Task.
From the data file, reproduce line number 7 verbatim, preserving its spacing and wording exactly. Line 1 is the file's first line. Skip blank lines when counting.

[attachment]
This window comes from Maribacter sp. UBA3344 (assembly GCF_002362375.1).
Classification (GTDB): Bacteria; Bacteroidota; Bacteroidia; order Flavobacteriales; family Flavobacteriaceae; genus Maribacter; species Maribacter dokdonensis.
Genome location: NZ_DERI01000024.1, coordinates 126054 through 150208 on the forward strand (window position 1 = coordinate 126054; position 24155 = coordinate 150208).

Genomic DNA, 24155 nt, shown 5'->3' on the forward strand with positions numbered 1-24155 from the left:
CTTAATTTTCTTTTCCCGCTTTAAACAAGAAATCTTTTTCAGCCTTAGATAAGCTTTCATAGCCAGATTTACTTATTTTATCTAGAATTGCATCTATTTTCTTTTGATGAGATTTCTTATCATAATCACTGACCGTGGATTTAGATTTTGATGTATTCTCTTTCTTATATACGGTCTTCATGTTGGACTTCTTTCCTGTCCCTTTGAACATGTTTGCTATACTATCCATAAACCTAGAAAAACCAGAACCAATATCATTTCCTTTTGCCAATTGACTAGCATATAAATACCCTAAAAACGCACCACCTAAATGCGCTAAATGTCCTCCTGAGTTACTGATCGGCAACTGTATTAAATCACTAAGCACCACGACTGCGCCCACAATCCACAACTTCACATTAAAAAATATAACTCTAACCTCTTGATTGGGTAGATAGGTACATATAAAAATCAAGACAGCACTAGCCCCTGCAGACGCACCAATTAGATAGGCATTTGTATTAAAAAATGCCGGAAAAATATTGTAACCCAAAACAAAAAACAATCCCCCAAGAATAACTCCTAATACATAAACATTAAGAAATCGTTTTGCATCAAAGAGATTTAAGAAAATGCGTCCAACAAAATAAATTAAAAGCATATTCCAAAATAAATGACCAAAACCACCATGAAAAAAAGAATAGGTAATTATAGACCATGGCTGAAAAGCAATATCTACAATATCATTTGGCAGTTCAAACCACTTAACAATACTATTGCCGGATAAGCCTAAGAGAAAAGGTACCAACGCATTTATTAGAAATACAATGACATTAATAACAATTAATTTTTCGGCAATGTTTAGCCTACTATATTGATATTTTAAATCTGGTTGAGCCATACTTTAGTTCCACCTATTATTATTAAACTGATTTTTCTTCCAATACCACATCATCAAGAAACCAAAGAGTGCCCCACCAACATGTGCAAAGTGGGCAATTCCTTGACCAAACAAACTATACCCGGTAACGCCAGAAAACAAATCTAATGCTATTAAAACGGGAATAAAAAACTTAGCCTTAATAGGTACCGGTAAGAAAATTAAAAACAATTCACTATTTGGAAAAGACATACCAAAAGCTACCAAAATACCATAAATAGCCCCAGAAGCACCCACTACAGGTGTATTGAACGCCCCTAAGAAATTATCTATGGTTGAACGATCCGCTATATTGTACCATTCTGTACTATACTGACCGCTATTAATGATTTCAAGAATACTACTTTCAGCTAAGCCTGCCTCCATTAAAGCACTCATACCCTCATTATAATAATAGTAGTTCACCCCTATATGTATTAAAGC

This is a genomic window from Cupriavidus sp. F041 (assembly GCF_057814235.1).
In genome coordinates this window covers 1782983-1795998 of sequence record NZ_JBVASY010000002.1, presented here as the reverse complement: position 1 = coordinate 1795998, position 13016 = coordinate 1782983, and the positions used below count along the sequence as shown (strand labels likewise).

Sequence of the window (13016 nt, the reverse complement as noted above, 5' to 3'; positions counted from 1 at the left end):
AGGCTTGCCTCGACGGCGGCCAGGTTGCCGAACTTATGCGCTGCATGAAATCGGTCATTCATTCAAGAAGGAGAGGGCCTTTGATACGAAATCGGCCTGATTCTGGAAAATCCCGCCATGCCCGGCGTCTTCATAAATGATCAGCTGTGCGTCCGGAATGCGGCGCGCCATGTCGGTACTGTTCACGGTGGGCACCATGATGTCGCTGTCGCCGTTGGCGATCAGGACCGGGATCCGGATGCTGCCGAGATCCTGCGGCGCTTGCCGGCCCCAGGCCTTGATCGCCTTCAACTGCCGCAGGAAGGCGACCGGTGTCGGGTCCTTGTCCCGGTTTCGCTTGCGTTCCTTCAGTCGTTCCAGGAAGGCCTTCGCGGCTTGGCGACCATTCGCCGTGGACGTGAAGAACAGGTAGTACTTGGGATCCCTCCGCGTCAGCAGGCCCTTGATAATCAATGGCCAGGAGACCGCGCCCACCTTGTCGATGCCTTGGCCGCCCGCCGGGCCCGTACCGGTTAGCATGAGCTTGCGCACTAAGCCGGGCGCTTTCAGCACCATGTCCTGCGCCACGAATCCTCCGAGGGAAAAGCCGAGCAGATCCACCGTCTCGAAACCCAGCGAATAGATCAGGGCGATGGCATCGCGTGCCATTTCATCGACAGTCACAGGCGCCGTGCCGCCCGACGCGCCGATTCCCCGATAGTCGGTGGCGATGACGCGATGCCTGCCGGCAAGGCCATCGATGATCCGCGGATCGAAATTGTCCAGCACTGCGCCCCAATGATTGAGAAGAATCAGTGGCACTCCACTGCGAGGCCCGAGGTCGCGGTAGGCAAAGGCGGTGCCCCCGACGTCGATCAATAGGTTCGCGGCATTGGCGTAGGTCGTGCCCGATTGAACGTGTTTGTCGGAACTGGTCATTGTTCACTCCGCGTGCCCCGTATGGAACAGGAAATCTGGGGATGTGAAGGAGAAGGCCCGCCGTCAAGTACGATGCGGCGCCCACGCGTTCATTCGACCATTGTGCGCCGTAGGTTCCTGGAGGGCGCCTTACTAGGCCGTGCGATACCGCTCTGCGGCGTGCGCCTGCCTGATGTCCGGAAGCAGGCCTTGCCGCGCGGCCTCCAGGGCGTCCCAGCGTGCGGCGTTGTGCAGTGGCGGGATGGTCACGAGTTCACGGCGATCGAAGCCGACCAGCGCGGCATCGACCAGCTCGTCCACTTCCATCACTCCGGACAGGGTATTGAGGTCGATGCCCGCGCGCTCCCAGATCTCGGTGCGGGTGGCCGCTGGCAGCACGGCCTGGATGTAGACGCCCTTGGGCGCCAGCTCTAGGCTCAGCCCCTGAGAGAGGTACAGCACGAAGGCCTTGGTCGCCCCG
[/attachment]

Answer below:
In genome coordinates this window covers 1782983-1795998 of sequence record NZ_JBVASY010000002.1, presented here as the reverse complement: position 1 = coordinate 1795998, position 13016 = coordinate 1782983, and the positions used below count along the sequence as shown (strand labels likewise).